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Last update: November 2021

[Main COI reference: Security 2021, 2.9]

General information

Deir ez-Zor governorate is located in eastern Syria. The governorate has an international border with Iraq to the east, and internal borders with Homs to the south, with Raqqa to the west and with Hasaka to the north. The Euphrates River passes through the governorate, dividing it into two parts. Deir ez-Zor is administratively divided into three districts: Deir ez-Zor, Al-Mayadin, and Al-Bukamal (alternatively Albu Kamal, Abu Kamal). In a March 2021 report, UNOCHA estimated the population of Deir ez-Zor governorate to be of 765 352 inhabitants.

Deir ez-Zor is predominantly inhabited by a Sunni Arab population, with the population of Shia being marginal at estimated 2 %. The Syrian-Iraqi border crossing in Al-Bukamal has been described as ‘a major strategic thoroughfare between Damascus and Baghdad’ and as ‘the focal point of a regional geopolitical rivalry’ between Iran and the US/Israel.

Background of the conflict

Since the beginning of the conflict in Syria, Deir ez-Zor witnessed anti-government protests. The Arab tribes in Deir ez-Zor showed a division of affiliation, as some factions joined the SDF, others were aligned with GoS forces, and the rest pledged allegiance to ISIL. By summer 2012, the FSA controlled more than three-quarters of Deir ez-Zor city. In 2014, ISIL captured the FSA-held neighbourhoods and succeeded in capturing the province almost entirely [see also Security 2020, 2.9].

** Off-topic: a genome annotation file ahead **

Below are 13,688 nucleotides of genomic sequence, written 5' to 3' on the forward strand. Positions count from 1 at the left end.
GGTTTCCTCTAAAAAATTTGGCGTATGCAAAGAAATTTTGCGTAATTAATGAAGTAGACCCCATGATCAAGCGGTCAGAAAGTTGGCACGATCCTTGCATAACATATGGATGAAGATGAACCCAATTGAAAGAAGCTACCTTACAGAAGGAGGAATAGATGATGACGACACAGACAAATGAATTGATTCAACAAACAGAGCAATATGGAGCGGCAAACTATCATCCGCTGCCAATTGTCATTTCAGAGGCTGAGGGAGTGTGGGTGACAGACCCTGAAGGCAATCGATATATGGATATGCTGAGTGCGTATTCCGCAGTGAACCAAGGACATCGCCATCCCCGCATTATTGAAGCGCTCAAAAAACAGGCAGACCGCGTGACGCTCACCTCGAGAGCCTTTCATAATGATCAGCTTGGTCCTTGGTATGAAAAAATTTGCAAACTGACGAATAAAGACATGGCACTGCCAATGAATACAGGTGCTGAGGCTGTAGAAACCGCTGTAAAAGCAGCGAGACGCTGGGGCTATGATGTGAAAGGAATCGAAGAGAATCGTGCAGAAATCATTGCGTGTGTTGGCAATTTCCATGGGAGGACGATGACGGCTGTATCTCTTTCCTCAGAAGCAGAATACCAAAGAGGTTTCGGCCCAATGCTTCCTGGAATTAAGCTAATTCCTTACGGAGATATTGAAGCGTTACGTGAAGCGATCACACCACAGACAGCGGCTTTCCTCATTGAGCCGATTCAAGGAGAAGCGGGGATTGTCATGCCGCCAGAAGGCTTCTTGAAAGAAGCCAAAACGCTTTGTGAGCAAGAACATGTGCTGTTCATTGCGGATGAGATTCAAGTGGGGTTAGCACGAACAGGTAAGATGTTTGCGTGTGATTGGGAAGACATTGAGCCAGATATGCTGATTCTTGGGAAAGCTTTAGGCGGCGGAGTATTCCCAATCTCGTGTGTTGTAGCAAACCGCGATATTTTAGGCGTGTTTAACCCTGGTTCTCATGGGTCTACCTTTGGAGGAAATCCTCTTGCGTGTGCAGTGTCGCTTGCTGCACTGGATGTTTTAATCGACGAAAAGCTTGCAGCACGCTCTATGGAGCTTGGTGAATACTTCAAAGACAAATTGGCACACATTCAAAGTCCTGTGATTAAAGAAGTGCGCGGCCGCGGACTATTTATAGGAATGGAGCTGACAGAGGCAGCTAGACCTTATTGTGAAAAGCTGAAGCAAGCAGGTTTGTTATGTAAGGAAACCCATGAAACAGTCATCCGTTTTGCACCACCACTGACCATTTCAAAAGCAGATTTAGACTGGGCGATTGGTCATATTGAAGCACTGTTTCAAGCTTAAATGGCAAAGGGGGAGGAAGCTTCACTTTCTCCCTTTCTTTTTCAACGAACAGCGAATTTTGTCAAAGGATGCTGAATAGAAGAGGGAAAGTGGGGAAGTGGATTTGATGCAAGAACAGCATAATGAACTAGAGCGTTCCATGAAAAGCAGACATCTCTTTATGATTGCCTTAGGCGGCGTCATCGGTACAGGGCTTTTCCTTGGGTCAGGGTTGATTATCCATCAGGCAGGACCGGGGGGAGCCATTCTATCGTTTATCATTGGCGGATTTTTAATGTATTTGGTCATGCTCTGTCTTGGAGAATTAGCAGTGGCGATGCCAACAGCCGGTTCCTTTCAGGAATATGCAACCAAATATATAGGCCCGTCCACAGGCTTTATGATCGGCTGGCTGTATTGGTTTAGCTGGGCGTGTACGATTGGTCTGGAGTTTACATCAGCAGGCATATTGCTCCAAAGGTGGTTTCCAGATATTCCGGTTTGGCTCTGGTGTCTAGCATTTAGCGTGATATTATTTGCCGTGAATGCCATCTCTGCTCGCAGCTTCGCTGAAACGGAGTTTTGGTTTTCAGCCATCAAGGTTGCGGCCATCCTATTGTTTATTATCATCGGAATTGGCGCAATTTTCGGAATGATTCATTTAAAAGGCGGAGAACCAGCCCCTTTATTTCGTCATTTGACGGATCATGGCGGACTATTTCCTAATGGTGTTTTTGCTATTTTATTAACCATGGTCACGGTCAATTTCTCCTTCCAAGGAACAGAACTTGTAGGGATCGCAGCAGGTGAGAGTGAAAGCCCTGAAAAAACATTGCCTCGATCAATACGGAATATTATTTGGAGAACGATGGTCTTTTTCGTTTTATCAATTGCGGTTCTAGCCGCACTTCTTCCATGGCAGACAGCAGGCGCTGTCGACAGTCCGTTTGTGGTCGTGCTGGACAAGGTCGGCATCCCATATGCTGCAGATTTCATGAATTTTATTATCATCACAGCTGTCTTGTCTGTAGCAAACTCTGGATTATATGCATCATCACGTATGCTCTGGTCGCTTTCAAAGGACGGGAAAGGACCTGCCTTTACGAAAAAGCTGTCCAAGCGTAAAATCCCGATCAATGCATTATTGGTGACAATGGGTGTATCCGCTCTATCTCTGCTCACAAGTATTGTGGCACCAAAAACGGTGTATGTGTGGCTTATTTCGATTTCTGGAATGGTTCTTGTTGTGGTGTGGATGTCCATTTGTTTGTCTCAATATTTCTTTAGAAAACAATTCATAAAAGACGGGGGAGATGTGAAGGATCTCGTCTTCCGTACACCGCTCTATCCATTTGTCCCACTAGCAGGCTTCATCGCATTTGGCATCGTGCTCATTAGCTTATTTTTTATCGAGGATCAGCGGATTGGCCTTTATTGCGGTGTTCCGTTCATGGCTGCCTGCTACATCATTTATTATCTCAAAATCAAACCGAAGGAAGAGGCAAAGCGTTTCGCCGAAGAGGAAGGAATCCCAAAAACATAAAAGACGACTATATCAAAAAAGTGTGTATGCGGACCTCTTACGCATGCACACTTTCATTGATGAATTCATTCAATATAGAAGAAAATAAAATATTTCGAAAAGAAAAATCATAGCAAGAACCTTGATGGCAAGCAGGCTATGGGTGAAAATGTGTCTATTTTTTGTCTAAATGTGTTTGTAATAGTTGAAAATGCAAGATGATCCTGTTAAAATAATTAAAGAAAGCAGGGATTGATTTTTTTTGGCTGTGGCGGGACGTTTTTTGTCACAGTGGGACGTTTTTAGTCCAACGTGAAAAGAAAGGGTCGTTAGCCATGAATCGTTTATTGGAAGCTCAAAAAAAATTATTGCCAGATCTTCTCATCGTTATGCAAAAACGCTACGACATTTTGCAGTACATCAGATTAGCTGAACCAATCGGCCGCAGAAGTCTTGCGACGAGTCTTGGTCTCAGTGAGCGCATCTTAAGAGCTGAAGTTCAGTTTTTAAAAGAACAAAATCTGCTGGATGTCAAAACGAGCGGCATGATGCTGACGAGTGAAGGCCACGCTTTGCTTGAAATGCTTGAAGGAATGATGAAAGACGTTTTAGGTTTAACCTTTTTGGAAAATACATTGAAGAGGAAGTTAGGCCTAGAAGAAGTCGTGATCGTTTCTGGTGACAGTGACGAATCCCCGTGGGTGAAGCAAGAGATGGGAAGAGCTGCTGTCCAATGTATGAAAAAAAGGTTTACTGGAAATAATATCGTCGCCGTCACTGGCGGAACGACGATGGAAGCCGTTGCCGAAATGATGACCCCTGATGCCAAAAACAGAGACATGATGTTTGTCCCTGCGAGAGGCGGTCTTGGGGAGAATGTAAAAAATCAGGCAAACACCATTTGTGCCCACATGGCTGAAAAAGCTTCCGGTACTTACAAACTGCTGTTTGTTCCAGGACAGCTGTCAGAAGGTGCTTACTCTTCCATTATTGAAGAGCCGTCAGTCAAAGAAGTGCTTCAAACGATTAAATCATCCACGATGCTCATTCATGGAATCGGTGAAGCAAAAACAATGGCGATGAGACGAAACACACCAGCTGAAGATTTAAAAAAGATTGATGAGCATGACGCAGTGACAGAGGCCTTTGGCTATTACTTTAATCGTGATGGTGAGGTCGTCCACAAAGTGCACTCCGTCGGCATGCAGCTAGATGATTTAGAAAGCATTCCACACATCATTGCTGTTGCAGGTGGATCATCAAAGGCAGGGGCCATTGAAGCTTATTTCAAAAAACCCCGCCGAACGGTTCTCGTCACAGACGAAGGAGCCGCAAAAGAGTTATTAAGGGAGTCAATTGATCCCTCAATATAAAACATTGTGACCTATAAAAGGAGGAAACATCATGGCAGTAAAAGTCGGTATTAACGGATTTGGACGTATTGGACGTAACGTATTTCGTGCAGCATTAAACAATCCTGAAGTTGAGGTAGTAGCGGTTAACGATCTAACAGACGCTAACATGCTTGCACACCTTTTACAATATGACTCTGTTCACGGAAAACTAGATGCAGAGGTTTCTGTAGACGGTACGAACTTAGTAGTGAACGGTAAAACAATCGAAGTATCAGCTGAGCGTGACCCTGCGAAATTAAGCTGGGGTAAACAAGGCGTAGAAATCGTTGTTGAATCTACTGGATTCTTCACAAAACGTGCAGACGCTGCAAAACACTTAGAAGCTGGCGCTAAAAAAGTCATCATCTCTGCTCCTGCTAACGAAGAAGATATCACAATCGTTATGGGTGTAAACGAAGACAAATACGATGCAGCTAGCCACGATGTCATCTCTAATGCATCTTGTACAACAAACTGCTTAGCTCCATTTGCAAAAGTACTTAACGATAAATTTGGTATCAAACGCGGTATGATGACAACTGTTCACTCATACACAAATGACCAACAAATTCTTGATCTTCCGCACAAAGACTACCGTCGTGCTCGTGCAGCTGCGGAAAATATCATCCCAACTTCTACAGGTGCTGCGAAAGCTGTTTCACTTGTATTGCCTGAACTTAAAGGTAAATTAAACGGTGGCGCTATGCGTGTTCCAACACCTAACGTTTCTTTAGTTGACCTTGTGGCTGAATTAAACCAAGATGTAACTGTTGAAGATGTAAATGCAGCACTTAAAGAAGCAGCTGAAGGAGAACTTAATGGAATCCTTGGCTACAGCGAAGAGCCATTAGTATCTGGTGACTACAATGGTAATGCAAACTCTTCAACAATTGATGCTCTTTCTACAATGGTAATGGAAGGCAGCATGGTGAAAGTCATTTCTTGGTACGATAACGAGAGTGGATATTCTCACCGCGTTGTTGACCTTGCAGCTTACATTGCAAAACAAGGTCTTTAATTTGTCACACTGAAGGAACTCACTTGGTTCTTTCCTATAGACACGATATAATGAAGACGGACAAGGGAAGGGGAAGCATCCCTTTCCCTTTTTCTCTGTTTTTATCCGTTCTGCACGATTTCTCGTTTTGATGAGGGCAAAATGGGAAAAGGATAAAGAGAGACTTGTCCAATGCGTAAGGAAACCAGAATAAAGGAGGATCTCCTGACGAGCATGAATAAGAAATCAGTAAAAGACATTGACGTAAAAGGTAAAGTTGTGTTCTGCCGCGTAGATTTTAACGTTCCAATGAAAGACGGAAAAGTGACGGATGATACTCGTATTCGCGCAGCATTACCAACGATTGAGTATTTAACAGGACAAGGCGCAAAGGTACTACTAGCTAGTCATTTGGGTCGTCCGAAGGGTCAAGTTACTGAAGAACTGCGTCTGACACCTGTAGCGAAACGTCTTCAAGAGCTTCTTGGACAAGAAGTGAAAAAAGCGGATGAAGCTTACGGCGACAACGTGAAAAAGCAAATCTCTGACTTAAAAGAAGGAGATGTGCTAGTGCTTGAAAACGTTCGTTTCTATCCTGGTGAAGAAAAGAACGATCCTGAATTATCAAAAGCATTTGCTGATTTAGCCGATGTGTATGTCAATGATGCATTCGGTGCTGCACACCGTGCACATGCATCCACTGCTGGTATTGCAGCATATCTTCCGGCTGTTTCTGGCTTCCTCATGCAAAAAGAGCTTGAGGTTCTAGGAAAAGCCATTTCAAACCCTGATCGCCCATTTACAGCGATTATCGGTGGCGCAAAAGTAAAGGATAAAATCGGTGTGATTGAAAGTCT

The GoS and its allies had captured most of the areas west of the Euphrates River from ISIL by the end of 2017. The SDF and the US-led coalition captured the last ISIL-held territorial enclave on the eastern side of the river in March 2019.

In addition, Syria’s major oil fields are located in the SDF-controlled eastern Deir ez-Zor governorate, which has been a significant source of tensions between armed actors in the governorate.

Actors: control and presence

Deir ez-Zor governorate is roughly divided into two areas of control. The western part of the governorate –mainly the areas west of the Euphrates River – is controlled by the GoS and its Iranian and Russian allies. This area covers the major cities (Deir ez-Zor city, Mayadin and Al-Bukamal) and the logistical route connecting GoS-controlled areas to the Syrian-Iraqi border. Lebanese Hezbollah also has military presence and a pocket of influence south of Deir ez-Zor city. The eastern part of the governorate – most of the areas east of the Euphrates River – is controlled by the SDF and their allies in the US-led coalition.

ISIL has more permanent presence and activity in the western parts of Deir ez-Zor, the governorate in which the group concentrated its insurgent activities in the first half of 2020, alongside with Homs governorate. Between 1 000 and 1 800 ISIL fighters use the areas of the Badia desert region as a safe haven and base for launching attacks against GoS and SDF forces [see also Security 2021, 1.4.6 ] and to avoid security operations and to transfer arms, equipment and personnel across the Syrian-Iraqi border. In March 2021, ISIL was reportedly present in Jabal Bishri, in the area between Resafa, Shoula and Sukhna; and in the area between Shoula and Faydat.